Kathleen's Reviews > Harriet the Spy

Harriet the Spy by Louise Fitzhugh
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Oct 26, 11

bookshelves: children, funny, re-reading

Harriet observes the world around her and documents everything she sees in her notebook. She spies on a range of people in her life and takes copious notes about the good, the bad, and the terribly boring. She keeps tabs on her neighbors including the wealthy woman in her apartment building who lies in bed all day talking on the phone, the loud family that owns the corner grocery store--and her friends. Harriet doesn’t hold back in her notebooks, and she gets into big trouble with her classmates when they read some of the more uncharitable lines she has written about them.

Over the course of the novel, Harriet learns some tough lessons about how to balance her candid take on the world with her need for friendship. Though Harriet the Spy was published in the 1960s, the novel will still appeal to readers today, especially those who like a laugh and anyone trying to figure out how to be honest while maintaining friendships. Not a bad lesson for the Facebook generation.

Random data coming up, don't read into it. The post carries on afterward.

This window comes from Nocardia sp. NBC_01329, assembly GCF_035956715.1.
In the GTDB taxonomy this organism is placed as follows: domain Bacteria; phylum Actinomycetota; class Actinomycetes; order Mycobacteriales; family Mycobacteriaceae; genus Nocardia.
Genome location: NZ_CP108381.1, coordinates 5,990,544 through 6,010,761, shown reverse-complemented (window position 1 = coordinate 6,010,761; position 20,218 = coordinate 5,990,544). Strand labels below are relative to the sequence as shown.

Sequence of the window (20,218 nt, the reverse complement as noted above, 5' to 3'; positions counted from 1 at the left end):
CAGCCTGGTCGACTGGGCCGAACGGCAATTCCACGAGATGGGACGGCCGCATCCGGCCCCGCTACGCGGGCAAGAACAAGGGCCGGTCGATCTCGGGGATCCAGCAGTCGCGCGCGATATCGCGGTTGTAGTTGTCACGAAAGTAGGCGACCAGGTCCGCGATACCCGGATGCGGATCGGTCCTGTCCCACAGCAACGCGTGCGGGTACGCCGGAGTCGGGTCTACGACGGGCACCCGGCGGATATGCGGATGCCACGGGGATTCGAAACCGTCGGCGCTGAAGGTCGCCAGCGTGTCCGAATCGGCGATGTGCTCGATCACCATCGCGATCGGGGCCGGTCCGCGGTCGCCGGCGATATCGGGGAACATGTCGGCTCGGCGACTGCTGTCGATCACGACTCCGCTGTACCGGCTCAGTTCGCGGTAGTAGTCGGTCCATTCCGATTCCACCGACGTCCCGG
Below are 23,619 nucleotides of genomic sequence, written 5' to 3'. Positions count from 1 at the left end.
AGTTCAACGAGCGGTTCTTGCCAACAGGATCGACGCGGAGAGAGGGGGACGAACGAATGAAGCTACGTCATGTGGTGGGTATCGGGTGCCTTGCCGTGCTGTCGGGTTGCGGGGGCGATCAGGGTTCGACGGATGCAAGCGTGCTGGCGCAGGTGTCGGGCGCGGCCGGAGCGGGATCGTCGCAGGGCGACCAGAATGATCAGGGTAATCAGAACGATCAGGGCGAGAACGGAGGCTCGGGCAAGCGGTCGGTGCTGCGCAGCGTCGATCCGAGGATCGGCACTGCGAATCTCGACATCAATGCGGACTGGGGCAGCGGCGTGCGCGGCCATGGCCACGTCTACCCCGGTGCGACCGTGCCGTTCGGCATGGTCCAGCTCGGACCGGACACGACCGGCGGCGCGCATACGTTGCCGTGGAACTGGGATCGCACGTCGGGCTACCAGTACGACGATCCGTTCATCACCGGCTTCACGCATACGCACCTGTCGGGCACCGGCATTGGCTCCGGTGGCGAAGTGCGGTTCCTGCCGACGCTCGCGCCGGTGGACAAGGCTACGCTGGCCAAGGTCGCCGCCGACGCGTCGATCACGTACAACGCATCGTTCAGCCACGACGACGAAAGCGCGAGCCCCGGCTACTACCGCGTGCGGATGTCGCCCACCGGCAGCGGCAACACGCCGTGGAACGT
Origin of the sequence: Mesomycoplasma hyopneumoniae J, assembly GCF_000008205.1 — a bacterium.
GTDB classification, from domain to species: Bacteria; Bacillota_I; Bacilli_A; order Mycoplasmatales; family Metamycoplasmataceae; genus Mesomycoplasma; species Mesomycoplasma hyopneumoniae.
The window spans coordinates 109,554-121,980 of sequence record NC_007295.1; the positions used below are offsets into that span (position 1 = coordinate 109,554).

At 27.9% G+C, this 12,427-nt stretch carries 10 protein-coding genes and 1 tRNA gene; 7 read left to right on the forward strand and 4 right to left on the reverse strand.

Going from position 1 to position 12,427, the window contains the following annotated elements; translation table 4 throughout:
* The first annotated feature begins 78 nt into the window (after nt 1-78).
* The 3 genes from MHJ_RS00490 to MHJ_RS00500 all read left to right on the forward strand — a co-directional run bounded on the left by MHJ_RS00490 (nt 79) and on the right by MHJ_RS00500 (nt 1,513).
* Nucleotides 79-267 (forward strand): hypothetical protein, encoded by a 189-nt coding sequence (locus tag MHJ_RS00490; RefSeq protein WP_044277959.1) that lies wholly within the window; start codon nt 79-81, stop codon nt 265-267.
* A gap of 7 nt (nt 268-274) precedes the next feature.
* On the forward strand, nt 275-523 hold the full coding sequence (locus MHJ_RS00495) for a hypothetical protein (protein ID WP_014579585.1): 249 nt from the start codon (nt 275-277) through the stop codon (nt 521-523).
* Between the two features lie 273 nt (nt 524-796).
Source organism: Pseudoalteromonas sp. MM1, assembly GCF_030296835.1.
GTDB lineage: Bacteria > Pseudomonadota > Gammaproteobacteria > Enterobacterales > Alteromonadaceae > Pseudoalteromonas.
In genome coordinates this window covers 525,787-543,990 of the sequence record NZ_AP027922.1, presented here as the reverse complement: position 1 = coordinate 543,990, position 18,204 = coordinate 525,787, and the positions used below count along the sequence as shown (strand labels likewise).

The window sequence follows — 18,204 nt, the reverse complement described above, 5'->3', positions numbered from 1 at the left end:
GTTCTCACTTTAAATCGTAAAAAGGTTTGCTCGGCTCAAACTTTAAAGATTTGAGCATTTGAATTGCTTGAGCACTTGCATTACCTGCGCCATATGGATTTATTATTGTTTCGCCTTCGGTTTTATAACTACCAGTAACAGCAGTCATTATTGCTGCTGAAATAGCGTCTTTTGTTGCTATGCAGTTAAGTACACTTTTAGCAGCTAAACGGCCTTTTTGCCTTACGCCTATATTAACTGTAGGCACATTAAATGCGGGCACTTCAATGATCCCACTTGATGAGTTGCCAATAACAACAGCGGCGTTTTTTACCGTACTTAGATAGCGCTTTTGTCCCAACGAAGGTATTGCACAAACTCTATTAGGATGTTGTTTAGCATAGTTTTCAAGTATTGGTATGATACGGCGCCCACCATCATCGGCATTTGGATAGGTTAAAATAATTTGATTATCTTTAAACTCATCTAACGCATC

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message 1: by Claire (new)

Claire Scott And through a queer lens: http://purple-socks.webmage.com/socks...


Kathleen Thanks, Claire! I was totally thinking about the queer lens on Harriet the Spy as I was reading it and am glad to hear a broader conversation on this subject. Harriet is such a terrifically bright, cranky, insightful and flawed gal. How great that she could be portrayed this way in the mid-1960s.


Kathleen Oh, and her appearance! So perfectly captured in the illustrations--the chunky glasses, sweatshirt, high-top sneakers, and jeans. Love that girl.


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